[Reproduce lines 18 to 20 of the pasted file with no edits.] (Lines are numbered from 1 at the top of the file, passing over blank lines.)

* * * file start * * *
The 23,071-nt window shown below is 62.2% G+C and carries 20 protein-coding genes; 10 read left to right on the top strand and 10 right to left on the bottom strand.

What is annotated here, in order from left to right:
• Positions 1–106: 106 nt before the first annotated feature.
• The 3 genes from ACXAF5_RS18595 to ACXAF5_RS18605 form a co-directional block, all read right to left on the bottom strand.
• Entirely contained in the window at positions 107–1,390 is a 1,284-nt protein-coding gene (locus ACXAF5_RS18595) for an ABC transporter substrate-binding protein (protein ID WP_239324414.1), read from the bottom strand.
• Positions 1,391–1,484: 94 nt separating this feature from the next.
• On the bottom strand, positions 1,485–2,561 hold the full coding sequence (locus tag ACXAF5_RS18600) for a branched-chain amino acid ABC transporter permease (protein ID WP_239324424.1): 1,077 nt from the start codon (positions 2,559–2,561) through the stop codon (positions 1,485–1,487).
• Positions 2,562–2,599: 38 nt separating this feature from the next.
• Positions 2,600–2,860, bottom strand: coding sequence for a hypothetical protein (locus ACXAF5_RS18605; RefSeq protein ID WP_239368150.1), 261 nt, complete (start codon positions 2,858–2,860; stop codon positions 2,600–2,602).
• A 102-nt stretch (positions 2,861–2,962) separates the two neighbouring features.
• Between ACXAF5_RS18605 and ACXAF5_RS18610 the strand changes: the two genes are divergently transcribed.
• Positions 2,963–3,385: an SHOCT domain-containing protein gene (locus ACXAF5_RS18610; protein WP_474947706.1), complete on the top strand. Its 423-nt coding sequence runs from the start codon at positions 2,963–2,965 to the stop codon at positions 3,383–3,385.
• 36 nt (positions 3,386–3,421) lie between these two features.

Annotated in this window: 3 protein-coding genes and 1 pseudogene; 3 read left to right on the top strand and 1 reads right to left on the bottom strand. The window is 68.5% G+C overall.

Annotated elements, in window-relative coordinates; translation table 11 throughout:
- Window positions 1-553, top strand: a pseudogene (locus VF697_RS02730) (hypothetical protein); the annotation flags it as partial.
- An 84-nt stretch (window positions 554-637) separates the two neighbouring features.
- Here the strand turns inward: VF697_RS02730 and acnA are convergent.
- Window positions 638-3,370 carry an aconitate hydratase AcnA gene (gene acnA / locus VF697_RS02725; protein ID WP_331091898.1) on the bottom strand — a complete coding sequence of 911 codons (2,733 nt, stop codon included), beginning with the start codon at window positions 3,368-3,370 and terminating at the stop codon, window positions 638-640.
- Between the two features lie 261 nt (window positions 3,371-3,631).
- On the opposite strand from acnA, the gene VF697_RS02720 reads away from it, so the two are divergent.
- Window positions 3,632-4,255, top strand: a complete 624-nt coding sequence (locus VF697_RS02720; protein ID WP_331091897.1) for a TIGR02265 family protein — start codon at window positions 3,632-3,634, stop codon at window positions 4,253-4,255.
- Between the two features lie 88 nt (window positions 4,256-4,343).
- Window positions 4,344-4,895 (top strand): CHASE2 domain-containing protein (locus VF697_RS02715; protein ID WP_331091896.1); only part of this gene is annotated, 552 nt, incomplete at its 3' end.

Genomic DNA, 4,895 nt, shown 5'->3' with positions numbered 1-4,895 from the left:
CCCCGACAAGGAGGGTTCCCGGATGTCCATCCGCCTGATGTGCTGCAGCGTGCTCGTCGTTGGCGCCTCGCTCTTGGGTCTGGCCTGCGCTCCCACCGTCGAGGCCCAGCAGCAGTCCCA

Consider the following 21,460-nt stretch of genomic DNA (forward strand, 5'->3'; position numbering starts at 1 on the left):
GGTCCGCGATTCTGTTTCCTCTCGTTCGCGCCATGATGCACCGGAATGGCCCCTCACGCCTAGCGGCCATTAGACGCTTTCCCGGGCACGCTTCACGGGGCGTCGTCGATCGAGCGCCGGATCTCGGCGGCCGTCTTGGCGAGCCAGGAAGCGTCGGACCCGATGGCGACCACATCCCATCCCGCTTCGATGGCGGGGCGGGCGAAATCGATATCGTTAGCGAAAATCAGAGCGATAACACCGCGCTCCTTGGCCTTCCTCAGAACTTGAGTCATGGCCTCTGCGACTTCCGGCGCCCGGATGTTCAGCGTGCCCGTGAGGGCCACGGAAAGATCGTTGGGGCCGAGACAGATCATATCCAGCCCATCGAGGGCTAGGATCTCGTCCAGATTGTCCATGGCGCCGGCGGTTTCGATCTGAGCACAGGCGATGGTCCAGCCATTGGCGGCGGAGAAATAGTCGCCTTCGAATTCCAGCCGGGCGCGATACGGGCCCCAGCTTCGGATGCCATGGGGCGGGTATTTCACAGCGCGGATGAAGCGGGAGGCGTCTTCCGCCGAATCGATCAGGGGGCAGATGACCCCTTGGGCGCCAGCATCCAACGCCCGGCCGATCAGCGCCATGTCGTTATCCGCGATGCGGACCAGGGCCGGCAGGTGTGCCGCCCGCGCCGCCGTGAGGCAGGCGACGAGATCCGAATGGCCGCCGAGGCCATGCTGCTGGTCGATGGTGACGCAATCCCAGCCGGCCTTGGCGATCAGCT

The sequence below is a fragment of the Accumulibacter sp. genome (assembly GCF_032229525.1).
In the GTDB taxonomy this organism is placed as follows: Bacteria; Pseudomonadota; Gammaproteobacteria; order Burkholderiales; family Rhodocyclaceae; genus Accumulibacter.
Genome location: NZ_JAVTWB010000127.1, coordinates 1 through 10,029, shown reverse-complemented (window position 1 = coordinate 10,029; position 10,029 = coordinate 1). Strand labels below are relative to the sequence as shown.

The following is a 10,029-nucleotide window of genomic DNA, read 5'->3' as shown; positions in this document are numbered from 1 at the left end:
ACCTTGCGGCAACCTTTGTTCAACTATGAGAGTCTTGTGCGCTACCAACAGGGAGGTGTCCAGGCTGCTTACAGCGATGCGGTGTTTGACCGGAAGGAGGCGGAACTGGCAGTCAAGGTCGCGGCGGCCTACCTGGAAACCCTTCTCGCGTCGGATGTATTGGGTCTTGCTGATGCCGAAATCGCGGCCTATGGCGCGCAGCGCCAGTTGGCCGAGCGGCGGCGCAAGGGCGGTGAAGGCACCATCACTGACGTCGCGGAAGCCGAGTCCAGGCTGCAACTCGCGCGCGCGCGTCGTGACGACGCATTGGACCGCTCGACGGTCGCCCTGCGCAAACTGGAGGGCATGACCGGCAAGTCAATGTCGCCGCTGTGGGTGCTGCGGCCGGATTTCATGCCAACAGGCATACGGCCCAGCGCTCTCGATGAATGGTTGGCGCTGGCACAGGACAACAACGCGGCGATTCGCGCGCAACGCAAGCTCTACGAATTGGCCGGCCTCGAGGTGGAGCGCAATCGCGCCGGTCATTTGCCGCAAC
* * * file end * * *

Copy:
- Here the strand turns inward: VF697_RS02730 and acnA are convergent.
- Window positions 638-3,370 carry an aconitate hydratase AcnA gene (gene acnA / locus VF697_RS02725; protein ID WP_331091898.1) on the bottom strand — a complete coding sequence of 911 codons (2,733 nt, stop codon included), beginning with the start codon at window positions 3,368-3,370 and terminating at the stop codon, window positions 638-640.
- Between the two features lie 261 nt (window positions 3,371-3,631).